Dr. James L. Snyder
It has been a busy week, more so than any other week. Just when I thought I was caught up, something else presented itself without my permission.
That seems to be what life is all about. I remember my father telling me when I complained to him how busy my life was and how my employer wanted me to do a lot of work, "Son, that's life.
To be sure, he was right. My father has been right many times, and if only I would have listened to him, I would not have experienced some of the problems that I did. Just don’t let him know I said that.
In the middle of trying to sort out my mess this week, I sat back in my chair, took a deep sigh, and then noticed my old fishing rod in my office corner.
It has been there ever since we moved into this house. I forgot that it was there, and as I looked at it, I remembered some of the times I had with that old fishing rod.
I smiled and thought to myself, "If only that fishing rod could talk," what stories could the fishing rod tell?
As a young person, I spent a lot of time fishing. My grandfather taught me the art of fishing. He was a great fisherman and had many great stories about his fishing adventures.
I remember one day I spent fishing with him. That night around the kitchen table, he began telling about his fishing exploits. I sat there listening in awe. The stories he told had nothing to do with the day we spent together fishing.
He would look at me in the middle of the story and say, "Ain't that so?" Of course, I am never going to contradict my grandfather. I know that I will be in his shoes one day, and I want to make sure I have earned the right to wear them.
Enthusiastically nodding my head, I would say, "It sure is, grandpa." He would smile and go on with the story.
Looking back, I wished I had taken notes of all his stories. It would have been a fascinating book to read, I am sure.
It is not that fishermen tell lies; they rearrange the truth. What good is the truth unless you can embellish it to the entertainment of those listening?
My grandfather certainly entertained people with his stories. I never knew if people believed his stories or not; nobody ever contradicted him. They listened, laughed, and enjoyed every story he told.
One time, after one of his storytelling episodes, we were out in the garage working on some of his fishing equipment. We were alone, so I thought it might be a good time to get the scoop on what he was doing.
"Grandpa," I said thoughtfully, "where do you get all of those stories about fishing that you tell us?"
He looked at me, laughed most heartily, and said, "I get all those fishing stories from going out to the creek and fishing."
Then he looked at me, winked, and said, "Just, remember. There is some truth in every story I tell. It's up to the listener to figure out what is true and what is not." Then he let a burst of hearty laughter.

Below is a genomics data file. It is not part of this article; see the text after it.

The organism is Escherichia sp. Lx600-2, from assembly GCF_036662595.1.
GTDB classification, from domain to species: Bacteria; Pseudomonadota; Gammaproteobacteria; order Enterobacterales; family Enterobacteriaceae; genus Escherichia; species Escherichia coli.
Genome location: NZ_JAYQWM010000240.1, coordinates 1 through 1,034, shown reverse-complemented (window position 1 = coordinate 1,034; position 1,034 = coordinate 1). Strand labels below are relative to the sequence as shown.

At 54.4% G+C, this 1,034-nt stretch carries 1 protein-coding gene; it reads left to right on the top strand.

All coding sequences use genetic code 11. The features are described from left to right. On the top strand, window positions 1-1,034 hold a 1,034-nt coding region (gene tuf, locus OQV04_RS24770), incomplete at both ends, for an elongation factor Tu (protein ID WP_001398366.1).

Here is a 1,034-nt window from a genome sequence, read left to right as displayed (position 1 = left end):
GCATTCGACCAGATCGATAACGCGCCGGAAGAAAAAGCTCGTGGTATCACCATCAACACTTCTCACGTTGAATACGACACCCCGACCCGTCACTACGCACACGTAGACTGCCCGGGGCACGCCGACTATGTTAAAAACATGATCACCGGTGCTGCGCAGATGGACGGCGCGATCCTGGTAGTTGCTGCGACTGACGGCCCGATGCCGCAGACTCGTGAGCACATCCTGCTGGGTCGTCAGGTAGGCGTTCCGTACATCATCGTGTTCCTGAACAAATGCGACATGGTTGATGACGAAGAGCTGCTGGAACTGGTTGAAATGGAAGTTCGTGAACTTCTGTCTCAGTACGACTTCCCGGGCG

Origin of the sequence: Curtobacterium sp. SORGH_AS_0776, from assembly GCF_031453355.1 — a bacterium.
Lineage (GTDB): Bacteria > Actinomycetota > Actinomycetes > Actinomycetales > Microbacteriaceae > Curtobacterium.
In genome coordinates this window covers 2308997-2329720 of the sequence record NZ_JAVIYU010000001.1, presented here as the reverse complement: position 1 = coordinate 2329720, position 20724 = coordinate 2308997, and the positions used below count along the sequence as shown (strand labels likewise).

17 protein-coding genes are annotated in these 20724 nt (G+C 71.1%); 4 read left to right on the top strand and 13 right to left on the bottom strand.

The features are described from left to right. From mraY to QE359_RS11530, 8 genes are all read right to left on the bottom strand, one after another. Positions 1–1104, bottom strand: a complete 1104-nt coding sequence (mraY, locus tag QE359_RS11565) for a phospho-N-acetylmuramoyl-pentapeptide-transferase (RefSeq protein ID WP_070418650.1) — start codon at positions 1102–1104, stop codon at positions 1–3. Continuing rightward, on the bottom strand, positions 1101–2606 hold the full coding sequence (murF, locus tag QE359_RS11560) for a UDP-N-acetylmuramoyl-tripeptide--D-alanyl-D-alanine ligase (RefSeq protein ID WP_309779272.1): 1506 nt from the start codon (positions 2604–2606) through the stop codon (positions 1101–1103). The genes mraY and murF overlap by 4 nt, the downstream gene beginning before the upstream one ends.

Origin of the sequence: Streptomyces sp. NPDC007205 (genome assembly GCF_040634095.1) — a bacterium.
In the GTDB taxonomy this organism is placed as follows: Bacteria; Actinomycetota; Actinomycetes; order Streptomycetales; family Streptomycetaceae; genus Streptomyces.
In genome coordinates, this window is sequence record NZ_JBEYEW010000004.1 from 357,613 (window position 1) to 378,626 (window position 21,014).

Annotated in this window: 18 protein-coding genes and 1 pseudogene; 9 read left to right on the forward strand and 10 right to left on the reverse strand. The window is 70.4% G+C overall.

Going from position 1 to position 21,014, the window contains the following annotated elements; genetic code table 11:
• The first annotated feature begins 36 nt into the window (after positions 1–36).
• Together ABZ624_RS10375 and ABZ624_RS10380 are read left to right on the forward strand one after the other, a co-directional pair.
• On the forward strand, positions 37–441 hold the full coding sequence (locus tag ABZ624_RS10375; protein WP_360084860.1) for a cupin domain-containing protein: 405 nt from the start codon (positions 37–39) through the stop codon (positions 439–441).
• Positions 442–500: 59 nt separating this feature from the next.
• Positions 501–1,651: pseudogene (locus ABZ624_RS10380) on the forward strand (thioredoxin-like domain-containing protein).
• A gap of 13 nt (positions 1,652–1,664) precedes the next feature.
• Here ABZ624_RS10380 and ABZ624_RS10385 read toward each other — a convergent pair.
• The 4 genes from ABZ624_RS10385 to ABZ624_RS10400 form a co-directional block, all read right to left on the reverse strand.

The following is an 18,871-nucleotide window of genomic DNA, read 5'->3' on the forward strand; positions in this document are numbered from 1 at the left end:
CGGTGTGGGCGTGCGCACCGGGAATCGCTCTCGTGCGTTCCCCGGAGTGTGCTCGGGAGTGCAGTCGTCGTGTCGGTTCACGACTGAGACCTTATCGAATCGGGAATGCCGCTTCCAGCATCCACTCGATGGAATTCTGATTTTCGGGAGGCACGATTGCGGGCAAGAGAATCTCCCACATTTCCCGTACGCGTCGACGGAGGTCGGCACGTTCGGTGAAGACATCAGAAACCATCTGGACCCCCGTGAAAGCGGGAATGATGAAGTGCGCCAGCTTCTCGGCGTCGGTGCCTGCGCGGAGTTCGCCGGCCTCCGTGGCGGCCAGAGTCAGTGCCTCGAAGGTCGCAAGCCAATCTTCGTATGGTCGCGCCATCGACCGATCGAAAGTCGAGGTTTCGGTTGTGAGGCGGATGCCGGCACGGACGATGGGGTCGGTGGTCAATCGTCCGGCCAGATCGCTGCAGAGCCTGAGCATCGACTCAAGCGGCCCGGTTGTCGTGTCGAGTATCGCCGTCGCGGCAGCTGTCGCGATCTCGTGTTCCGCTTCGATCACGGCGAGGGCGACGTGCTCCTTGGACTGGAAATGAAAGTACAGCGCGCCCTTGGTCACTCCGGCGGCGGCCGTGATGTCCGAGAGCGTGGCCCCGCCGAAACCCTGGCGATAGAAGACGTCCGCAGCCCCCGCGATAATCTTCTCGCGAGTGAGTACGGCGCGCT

With a solemn look on his face, he continued, "The thing about fishing is not simply catching fish, but entertaining your family and friends with what you could've done if it went your way."
As I was sitting in my office looking at my fishing rod, I begin to understand for the first time what my grandpa was trying to say.
I spent a little time reflecting on some of grandpa's stories, and even now, I was chuckling. His stories never get old, and my laughter never goes away.
One of the things I learned from my grandfather in connection with fishing is that you have to make the most out of everything you do.
I remember a friend who went fishing and came back grouchy and complained that he did not catch anything. He wasn't fun to be around, to be sure. All he could think about was what he did not do.
My grandpa was quite different.
"Did I tell you," grandpa would begin a story, "about the fish that got away?" He never waited for a response but went directly into the story, and every time he told that story, the fish got just a little bit bigger.
Everybody would laugh and enjoy the story almost as much as grandpa did telling it.
The fish that got away was more important to my grandpa than the fish he caught and brought home. Once you bring the fish home, cook it and eat it, that is its end. But the fish that got away is a story that goes on and on.
I never could figure out if my grandpa was lying or just exaggerating. Being my grandfather, I gave him the benefit of the doubt and just reminisced about his stories.
Thinking about my grandpa's stories, I remembered something that Jesus said. “And ye shall know the truth, and the truth shall make you free” (John 8:32).
My grandpa could exaggerate his fishing stories for the enjoyment of everybody listening. When it comes to real truth, the only truth that matters is Jesus Christ. Only His truth can really set us free.
Dr. James L. Snyder is pastor of the Family of God Fellowship, Ocala, FL 34472. He lives with the Gracious Mistress of the Parsonage in Silver Springs Shores. Call him at 352-216-3025 or e-mail firstname.lastname@example.org. The church web site is www.whatafellowship.com.